Taxes levied by local and state governments have a major impact on a company’s corporate site location decisions. Taxes by the state and local governments are a critical component of measuring the cost of doing business in a region. Different local and state governments tax businesses differently. What and how much local and state governments tax business is a policy decision not just to collect the revenues needed to pay for schools, roads, water, public safety, and other essential services but is also a public policy decision impacting a company’s corporate site location.
Ultimately, how much taxes a company pays at a location impacts its decision as to whether to locate in the region and defines the critical role of economic development incentives. The specific taxes a company will pay at a site is a critical cost of doing business factor the local and state government can directly impact through tax incentives. As the chart below illustrates, Illinois leads the Great Lakes states when it comes to taxing business. Illinois taxes business, according to the Council of State Taxation a total of $43 B which is $7B more than Pennsylvania and $17 B more than Ohio both of which are of similar size. Smaller states such as Indiana and Wisconsin in the Great Lakes charge businesses substantially lower taxes than the larger states. It is worthy of note that property taxes are the highest business tax in nearly all the states and all these states also have some form of an income tax. However, an important factor for companies to consider when reviewing this state and local tax data is what taxes will their company pay more. Large-scale industrial investments will drive up property taxes if the state taxes equipment. Some states have property taxes on inventory again which impacts different companies differently. Finally, companies in the advanced service or white collar or technology industries may not really care about property tax as they have moved to a near virtual office presence and won’t pay substantial property taxes.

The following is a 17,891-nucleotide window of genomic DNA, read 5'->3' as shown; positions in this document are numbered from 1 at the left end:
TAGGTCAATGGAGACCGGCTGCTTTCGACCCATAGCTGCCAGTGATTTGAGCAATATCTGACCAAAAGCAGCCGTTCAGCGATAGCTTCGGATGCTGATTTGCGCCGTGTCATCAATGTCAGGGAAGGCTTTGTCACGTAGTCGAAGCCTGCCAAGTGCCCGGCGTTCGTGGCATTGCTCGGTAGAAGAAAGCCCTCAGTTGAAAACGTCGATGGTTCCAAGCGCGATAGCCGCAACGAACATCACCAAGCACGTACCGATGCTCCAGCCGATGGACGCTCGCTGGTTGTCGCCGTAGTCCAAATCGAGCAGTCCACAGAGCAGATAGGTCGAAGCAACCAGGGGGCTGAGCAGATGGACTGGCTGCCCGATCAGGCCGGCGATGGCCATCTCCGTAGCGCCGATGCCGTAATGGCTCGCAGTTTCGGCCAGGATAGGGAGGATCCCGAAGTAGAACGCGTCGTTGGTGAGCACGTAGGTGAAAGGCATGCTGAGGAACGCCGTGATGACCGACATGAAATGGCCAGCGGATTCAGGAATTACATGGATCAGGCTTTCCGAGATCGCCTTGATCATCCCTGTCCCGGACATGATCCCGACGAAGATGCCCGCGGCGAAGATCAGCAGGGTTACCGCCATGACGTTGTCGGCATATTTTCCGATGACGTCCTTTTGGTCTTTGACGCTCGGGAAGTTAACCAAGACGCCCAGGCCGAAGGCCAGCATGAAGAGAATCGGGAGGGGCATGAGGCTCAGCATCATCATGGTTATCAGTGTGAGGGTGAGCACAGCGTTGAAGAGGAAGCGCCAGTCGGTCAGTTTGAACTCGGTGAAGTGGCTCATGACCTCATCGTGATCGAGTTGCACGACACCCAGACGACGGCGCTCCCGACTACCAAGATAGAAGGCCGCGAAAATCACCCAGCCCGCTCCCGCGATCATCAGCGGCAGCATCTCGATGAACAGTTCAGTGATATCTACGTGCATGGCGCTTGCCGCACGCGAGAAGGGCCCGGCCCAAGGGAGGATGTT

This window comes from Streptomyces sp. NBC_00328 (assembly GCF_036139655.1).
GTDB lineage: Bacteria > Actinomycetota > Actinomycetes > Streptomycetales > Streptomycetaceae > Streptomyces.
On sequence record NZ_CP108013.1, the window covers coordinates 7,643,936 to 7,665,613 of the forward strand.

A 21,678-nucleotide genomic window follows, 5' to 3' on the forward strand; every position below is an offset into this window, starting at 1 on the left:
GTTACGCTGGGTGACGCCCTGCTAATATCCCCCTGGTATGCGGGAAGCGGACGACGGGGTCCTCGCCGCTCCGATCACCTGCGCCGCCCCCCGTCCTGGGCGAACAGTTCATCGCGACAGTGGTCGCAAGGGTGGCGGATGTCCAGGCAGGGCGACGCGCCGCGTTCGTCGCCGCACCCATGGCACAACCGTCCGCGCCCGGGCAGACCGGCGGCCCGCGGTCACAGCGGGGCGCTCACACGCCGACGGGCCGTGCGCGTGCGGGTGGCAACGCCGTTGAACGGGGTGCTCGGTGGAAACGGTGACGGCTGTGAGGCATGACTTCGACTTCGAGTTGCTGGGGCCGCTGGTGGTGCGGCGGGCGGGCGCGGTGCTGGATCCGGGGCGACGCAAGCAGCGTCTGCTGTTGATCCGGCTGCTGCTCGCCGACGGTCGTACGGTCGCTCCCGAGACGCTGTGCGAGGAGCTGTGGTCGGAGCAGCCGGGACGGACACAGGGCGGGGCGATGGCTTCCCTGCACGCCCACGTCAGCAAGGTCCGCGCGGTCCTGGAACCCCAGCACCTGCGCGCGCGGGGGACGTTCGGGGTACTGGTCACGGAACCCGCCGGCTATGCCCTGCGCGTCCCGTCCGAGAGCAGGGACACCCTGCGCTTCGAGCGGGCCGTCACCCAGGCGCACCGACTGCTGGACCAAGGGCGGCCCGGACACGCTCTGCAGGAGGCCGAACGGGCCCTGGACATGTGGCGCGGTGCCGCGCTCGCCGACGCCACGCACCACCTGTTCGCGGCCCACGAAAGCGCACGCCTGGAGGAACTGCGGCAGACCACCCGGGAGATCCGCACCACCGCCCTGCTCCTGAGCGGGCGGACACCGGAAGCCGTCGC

Measuring business taxes on a per-employee basis is a method that can provide a company considering a corporate site location project with a good basis for a state’s overall business-friendly attitude. This approach addresses population differences in the states. As the table below illustrates, companies in Indiana land in the middle compared to other Great Lakes states with Illinois and its global mega-city Chicago having the highest taxes on a per-capita basis on businesses while southern states like North Carolina and Florida tax business less than many Great Lakes states. More troubling for Indiana is that Michigan and Ohio companies pay less taxes than companies in Indiana.
According to the Council of State Taxation, businesses paid $951.4 B in state and local taxes in FY21, which was 43.6% of all tax revenue at the state and local levels. Businesses paid $493.7 B in state taxes in FY21, which was 17.0% higher than the prior fiscal year, and $457.6 B in local taxes, which was 10.2% higher, for a combined year-over-year growth rate of 13.6% over FY20. To address the regional cost of doing business factors, all fifty states offer some form of economic development incentives. As the chart below outlines, infrastructure incentives are provided by all the states in the union followed by tax credits as the second most popular tax incentive program in the nation with efforts to attract data centers and using general tax abatements tying for third. Princeton Economics estimates that state and local governments invest about $30 B dollars in economic development incentives annually.
Indiana has many economic development incentives offered to companies looking to create jobs and make capital investments in the Hoosier state.